These fiber optic cables carry 99 percent of all transoceanic digital communication—phone calls, emails, web pages, you name it. They're the reason you can Skype your colleague in Sydney or text with your friend in Mumbai. They're essential infrastructure for the global economy. It's no wonder, as The New York Times reported this week, that US military officials are not at all comfortable with Russian subs and spy ships "aggressively operating" in their vicinity.
Despite the importance of this undersea network, most people never give it a thought until something goes wrong, or seems likely to. Nicole Starosielski wants to change that. Starosielski, a media scholar at New York University, spent six years traveling the globe to study the history of the cable network and the cultural, political, and environmental forces that have shaped it. Her work also highlights the vulnerability of this system.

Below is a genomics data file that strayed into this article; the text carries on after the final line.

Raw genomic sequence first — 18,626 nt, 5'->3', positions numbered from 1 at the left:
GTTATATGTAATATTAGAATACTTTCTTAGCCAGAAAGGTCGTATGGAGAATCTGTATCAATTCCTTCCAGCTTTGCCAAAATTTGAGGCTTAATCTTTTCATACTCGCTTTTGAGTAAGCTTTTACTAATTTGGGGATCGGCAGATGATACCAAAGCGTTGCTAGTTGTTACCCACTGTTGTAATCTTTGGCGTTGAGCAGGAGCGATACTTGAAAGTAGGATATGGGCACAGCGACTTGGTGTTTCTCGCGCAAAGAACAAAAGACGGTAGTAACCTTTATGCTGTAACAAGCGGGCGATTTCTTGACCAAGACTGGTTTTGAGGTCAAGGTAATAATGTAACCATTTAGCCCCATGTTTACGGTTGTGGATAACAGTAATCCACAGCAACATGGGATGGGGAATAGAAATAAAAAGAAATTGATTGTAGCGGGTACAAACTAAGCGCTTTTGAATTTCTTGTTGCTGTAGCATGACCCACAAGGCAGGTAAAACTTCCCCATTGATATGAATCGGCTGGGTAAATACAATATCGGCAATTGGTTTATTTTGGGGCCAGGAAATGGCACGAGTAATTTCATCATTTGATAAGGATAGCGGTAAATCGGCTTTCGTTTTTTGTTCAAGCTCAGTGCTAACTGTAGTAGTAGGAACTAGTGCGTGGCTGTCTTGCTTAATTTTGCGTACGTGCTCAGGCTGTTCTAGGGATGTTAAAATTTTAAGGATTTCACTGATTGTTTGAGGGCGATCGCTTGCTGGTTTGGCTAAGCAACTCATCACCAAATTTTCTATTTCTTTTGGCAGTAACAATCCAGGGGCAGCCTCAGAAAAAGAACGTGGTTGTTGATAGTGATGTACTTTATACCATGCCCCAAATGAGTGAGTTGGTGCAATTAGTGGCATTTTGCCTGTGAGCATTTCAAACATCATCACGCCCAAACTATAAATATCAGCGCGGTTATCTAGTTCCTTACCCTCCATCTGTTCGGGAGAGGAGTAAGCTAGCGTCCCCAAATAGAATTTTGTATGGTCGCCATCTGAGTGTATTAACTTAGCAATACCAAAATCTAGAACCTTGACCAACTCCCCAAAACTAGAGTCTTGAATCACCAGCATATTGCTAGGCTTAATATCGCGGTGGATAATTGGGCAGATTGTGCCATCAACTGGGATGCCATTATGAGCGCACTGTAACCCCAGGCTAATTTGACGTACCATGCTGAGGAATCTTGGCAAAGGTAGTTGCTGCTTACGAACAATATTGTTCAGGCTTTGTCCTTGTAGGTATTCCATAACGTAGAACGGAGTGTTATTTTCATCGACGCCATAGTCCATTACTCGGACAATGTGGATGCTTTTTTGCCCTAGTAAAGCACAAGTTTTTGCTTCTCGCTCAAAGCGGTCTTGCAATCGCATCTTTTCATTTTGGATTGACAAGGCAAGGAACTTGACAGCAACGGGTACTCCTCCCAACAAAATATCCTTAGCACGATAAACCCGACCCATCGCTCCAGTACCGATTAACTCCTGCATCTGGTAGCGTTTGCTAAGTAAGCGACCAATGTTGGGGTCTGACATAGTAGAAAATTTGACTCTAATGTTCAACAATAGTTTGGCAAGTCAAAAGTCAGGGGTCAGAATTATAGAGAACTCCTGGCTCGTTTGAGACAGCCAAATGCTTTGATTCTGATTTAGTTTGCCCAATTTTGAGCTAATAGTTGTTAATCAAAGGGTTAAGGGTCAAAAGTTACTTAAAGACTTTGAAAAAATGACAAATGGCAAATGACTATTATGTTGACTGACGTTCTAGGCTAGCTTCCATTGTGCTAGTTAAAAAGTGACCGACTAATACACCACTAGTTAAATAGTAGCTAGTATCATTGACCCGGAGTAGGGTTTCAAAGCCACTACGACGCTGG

"We usually think of the internet as distributed," Starosielski says. Because of the built-in redundancies, an attack at a given point in the terrestrial network is unlikely to bring the whole thing down. Not so under the sea. "I think people would be surprised to know that there are a little over 200 systems that carry all of the internet traffic across the ocean, and these are by and large concentrated in very few areas. The cables end up getting funneled through these narrow pressure points all around the globe."